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Last Updated: Friday, 28 April 2006, 10:00 GMT 11:00 UK
Pensions face 300bn funding gap
A woman protesting over pensions
Eroded pension funds have fuelled anger and resentment in the UK
UK occupational pension schemes may have a collective deficit of between 300bn and 400bn, according to the Pensions Regulator.

It warns that between 150 and 300 large occupational pension schemes are at risk and being actively investigated.

Their problems may be large deficits, threats to company solvency, or poorly-performing trustees.

The warnings are contained in the first strategy report published since the Regulator was established a year ago.

Speaking on BBC Radio 4, Charles Massey, of the Pensions Regulator, said: "There are between 150 and 300 schemes where we want to have active intervention.

Our experience is that the standard of governance of many schemes, particularly smaller ones, is poor
Pensions Regulator

There might be governance concerns around the trustees. We may also be looking at these schemes because of the underlying health of the sponsoring employer."

Poor quality pension trustees

The Regulator was established in April 2005 to protect the benefits of occupational pension schemes and to make sure they are better run.

Private company pension schemes
84,600 schemes
17.3 million members
85% of members are in just 1,600 schemes
Each of these big schemes has at least 1,000 members
300 of these are defined contribution (money purchase)

In its medium-term strategy report, it said it had serious concerns about the level of pension trustees' "knowledge and understanding", particularly those looking after funds with under 1,000 members.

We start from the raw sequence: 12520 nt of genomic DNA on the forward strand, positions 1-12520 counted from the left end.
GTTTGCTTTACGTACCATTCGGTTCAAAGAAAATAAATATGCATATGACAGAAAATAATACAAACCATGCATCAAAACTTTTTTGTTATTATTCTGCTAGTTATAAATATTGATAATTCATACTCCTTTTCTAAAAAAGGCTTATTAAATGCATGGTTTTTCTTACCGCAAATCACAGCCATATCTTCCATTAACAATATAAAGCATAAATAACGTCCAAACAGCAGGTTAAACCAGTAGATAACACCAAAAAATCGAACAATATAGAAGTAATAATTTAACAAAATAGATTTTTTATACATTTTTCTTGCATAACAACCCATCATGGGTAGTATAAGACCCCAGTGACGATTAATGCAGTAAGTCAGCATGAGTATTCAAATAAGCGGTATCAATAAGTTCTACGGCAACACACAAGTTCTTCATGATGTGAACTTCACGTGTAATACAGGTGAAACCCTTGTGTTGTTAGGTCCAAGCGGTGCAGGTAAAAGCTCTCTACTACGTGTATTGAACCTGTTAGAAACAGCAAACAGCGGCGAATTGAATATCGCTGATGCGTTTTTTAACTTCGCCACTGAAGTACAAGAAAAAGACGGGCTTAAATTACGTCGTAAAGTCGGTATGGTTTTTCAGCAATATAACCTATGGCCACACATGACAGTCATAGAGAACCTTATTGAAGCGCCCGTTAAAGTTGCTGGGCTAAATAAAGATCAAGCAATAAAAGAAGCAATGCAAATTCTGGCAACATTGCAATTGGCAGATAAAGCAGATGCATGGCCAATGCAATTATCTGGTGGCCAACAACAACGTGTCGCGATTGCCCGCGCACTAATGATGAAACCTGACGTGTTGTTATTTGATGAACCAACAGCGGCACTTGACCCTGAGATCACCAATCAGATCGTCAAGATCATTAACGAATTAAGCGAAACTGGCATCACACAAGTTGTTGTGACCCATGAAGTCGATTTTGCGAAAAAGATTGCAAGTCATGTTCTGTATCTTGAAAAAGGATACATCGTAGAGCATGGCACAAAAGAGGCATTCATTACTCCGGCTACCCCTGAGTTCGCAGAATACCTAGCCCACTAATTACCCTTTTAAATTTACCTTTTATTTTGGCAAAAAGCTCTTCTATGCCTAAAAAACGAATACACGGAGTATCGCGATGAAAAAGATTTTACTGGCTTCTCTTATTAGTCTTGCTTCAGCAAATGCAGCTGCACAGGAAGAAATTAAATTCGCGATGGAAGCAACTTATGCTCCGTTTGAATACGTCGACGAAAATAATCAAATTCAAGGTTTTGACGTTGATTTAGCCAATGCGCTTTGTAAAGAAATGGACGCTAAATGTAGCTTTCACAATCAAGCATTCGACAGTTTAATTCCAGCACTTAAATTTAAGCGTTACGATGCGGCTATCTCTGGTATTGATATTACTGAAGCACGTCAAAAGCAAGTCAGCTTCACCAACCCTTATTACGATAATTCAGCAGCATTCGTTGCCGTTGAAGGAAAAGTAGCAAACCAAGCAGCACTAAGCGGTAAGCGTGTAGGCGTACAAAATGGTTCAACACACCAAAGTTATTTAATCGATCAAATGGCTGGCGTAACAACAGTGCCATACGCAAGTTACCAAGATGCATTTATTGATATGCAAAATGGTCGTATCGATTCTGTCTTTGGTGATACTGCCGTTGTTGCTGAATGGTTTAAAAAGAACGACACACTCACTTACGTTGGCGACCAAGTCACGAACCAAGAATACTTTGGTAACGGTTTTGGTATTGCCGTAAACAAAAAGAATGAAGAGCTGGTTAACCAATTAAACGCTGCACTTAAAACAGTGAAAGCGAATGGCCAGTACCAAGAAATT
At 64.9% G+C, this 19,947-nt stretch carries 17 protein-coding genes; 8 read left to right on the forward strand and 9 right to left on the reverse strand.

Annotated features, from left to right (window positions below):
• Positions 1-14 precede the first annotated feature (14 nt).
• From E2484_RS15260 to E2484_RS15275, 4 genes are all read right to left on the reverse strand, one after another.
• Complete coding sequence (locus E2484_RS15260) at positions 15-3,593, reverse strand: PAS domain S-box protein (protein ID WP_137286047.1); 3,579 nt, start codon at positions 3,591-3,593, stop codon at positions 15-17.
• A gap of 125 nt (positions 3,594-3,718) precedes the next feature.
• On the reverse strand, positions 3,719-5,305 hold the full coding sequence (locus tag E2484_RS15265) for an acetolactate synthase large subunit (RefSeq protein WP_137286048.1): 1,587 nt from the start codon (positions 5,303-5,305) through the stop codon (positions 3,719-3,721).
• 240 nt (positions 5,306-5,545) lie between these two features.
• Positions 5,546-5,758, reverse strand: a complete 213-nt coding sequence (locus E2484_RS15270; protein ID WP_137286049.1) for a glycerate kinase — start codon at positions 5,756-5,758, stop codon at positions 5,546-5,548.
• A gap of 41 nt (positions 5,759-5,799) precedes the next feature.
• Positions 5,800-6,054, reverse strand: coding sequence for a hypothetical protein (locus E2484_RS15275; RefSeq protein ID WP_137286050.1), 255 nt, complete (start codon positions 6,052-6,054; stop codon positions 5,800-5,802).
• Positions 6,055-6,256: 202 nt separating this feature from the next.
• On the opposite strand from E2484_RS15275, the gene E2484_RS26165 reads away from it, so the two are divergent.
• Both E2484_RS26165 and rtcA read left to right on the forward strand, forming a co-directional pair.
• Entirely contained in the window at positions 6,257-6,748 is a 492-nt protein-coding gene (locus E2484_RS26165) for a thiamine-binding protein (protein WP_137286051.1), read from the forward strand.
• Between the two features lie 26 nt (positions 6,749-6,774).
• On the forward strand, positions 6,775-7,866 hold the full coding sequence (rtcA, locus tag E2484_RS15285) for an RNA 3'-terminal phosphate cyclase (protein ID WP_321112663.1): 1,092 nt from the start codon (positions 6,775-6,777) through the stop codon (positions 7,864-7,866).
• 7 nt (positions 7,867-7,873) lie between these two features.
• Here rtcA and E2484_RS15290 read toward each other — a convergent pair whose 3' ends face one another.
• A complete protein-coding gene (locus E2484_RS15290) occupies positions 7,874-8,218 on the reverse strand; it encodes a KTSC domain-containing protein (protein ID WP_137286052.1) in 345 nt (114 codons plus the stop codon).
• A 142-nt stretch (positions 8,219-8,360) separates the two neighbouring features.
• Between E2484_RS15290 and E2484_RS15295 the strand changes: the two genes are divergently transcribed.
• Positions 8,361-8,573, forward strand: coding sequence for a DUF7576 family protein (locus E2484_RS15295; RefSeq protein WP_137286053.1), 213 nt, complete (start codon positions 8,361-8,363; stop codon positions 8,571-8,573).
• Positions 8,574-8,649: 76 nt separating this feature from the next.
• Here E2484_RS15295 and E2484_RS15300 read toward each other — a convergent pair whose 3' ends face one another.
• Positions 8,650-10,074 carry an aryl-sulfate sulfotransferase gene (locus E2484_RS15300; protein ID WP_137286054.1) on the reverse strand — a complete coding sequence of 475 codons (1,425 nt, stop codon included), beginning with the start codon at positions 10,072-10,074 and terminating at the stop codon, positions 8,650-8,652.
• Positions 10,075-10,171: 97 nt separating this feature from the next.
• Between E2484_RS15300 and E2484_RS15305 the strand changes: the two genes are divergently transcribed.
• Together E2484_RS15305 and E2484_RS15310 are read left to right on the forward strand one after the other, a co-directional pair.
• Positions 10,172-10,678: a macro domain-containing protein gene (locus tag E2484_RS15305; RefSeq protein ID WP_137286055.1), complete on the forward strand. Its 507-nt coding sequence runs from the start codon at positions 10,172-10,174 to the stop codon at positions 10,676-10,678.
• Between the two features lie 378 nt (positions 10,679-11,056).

"Our experience is that the standard of governance of many schemes, particularly smaller ones, is poor."

Badly-run schemes

The report gives three alarming examples of badly-run small schemes where the trustees were either dominated by the employer or had failed to do their job to ensure that deficits were made good.

  • In a scheme with 50 members, the employer claimed it could not make good a deficit of 300,000 despite giving shareholders a special dividend of 400,000. The actuary had to blow the whistle because the managing director, who was also the company's major shareholder as well as a trustee, was not acting in the best interests of the scheme members.

  • In a scheme with 25 members, the employer was the sole trustee and the managing director of the company was the majority shareholder. The MD had ignored his responsibilities and had let the scheme become severely under funded. The scheme auditor had been reported to his professional body for not blowing the whistle.

  • In a scheme with 100 members, the board of trustees had not taken steps to secure extra contributions to reduce the level of under funding, thus letting the scheme stay severely under funded.

The Regulator said that its priorities for the next few years would be to ensure that employers funded their schemes more fully, that trustees were properly trained to do their jobs, and that workers understood the risks of defined-contribution (also known as money purchase) schemes, which are a growing form of retirement saving.

The report argues that only a substantial increase in funding will erode pension scheme deficits.

And it warns that even if future improvements in the returns on shares and bonds turn out to be beneficial for pension schemes, their effects will probably be offset by the increased longevity of scheme members.




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